Mavis Mathabatha was crowned South Africa's 2010 Female Entrepreneur of the Year by the Department of Agriculture. She maintains a forest of Moringa oleifera trees, known for their leaves which possess excellent nutritional properties. Furthermore, Mavis is the founder of Sedikong sa Lerato, an all-women organisation dedicated to reducing malnutrition, poverty and hunger in the area. The leaves can be eaten fresh or in powder form, and have drastically improved the health of the children supported by the project. Her organisation manufactures Moringa leaf powder, the sales of which support her child-care initiatives and community projects.

    Camilla Howard

    A keen adventurer, Camilla Howard recently completed a 3000km “Trek for Trash” journey across South Africa’s coastlines. The aim of the lengthy trek was to raise awareness regarding litter pollution, and also collect trash that they encountered throughout their walk. There were also community events organised, where locals could go and join them in their coastal clean-up initiatives. The trek, which began in October 2012, also involved visits to schools and local municipalities, and ended in April earlier this year. Camilla and her trek partner, Michael Baretta, collected a whopping 7 tonnes of rubbish. They continue to organise various clean-up events around the country.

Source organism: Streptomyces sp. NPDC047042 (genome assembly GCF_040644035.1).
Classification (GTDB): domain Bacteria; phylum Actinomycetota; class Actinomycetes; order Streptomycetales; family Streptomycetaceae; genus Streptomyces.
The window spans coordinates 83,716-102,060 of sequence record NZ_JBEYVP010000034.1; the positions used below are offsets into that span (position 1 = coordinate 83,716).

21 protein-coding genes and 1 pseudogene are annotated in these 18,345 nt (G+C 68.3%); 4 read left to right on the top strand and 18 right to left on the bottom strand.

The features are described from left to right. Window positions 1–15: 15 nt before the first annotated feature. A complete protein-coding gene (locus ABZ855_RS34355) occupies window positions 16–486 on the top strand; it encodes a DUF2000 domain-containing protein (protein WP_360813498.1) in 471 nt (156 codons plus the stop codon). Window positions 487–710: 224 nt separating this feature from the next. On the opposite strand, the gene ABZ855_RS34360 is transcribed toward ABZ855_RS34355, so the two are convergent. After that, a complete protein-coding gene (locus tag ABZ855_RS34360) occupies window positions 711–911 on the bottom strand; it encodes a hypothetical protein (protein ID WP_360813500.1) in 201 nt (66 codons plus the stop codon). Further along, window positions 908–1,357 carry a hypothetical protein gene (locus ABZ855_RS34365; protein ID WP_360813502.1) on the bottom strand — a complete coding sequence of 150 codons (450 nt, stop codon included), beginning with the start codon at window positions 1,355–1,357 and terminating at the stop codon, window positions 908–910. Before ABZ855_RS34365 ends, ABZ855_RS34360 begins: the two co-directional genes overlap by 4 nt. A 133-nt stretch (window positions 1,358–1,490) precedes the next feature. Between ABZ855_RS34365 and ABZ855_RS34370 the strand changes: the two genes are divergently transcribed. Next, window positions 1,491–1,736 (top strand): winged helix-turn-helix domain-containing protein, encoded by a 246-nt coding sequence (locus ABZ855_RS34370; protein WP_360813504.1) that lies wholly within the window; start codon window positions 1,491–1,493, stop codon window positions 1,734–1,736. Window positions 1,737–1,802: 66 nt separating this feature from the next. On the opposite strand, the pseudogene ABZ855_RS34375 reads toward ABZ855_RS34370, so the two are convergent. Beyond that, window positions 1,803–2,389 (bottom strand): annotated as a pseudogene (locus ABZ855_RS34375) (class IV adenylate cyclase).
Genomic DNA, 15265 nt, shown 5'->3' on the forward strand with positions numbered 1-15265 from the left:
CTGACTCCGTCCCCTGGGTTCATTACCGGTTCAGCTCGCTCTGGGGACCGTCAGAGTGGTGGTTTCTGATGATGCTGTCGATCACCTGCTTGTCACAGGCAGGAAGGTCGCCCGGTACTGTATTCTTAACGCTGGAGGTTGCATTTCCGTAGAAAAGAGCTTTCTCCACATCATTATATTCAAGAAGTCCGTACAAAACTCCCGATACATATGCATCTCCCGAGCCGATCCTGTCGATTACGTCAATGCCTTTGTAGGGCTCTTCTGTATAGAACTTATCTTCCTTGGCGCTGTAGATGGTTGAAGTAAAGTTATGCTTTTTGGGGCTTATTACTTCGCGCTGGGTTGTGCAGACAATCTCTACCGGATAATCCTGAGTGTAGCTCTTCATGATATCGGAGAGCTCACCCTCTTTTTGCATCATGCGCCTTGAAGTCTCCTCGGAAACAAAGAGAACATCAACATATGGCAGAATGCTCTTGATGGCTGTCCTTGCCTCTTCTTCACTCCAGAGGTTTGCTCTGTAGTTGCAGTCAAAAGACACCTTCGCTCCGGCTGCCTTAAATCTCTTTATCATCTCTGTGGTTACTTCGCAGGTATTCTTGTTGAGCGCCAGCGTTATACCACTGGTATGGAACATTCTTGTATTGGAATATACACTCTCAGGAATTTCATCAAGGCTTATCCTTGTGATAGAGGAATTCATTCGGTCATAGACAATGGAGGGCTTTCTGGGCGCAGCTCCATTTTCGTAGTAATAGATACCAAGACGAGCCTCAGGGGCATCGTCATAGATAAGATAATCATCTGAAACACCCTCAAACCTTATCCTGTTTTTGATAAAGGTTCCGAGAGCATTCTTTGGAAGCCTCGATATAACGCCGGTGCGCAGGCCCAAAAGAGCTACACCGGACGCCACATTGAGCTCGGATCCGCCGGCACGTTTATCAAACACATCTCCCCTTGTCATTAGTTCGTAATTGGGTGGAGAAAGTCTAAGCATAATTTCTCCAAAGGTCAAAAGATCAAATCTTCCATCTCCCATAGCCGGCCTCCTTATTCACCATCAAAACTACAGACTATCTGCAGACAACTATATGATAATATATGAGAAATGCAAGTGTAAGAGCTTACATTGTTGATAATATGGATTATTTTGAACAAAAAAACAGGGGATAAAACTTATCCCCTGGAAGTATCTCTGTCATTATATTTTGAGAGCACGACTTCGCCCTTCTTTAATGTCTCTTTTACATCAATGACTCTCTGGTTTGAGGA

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    All Women Recycling

    As the name suggests, All Women Recycling is an organisation dedicated to empowering women and upcycling waste products to reduce environmental pollution. The business, based in Cape Town, creates eco-friendly gift boxes made from 2 litre plastic cooldrink bottles. Around 60% of the boxes produced are sold internationally, whilst locally, products are sold at over 30 retail outlets and at markets. Unemployed women are taught how to make the gift boxes, and also learn valuable business skills.

    Wonder Women